September 28, 2020 Reading Time: 6 minutes
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What if the world vastly overestimated the seriousness of the coronavirus and effectuated countermeasures that wrought far more damage than the disease itself? That is the central question that Karina Reiss and Sucharit Bhakdi, a biochemist and microbiologist, respectively, set out to answer in Corona: False Alarm? Facts and Figures

Needless to say, they do so affirmatively. 

From a lay perspective, I admit to having long been skeptical of most countries’ responses to the virus, believing that the consequences of locking down societies for months or even years on end would far outweigh the benefits, if not at present, certainly in the long run. But I accepted the common wisdom that the virus, while no more dangerous than the flu to those under 50, presents a significant risk to those over 60 years old. 

The authors argue, however, that SARS-CoV-2 is akin to a run-of-the-mill respiratory virus, as most of its victims are already so ill that it is “almost always the last straw that breaks the camel’s back” (30). This is a controversial thesis, even amongst experts who are critical of extreme policies implemented in response to the virus. Nevertheless, the authors make a persuasive case.

Published by Chelsea Green, a company that “promote[s] the politics and practice of sustainable living,” Corona was first released in Germany over the summer, and the English version will become available in early October. The most compelling and original parts are the first several chapters, in which the authors explain how flaws in diagnostics and criteria for attributing deaths to the virus led to a distorted picture of the disease’s dangerousness.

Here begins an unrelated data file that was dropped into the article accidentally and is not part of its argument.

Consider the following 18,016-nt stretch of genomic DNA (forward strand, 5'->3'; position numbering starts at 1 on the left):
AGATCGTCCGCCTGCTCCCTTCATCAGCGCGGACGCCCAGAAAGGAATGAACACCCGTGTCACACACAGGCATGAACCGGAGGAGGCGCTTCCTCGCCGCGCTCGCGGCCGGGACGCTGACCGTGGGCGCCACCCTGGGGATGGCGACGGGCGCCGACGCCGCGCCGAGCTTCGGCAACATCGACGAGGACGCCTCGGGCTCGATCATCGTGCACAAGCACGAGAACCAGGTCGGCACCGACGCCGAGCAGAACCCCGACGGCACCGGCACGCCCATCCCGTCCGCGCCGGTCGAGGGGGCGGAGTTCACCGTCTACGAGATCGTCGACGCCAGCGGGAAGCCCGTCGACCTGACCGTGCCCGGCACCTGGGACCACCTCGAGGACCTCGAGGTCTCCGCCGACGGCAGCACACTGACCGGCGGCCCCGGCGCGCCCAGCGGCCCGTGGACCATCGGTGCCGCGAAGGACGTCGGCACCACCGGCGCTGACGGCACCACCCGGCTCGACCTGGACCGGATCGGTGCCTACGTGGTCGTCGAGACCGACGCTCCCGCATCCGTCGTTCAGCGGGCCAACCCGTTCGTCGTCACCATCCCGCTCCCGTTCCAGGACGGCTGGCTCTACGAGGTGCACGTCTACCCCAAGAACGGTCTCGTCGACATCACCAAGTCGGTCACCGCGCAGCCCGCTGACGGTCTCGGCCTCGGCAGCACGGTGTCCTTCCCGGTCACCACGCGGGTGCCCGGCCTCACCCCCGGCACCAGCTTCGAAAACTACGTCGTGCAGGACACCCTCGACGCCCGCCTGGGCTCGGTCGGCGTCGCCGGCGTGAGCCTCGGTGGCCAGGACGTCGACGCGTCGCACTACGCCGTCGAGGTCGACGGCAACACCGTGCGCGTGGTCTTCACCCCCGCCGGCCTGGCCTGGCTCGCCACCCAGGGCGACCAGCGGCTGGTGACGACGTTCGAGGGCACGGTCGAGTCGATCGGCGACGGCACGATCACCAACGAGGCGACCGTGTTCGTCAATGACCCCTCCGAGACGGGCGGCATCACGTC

In violation of “all international medical guidelines” “every deceased person who had tested positive for the virus entered the official records as a coronavirus victim” (16). When deaths are counted properly, Reiss and Bhakdi argue, it becomes evident that only those with serious underlying conditions are at risk of dying, and those “without severe preexisting illness need fear the virus no more than young people” (emphasis added). Stated otherwise, the virus simply does not present a significant risk, beyond those we take in everyday life, to healthy, older people, much less young healthy people (16-25, 30-35).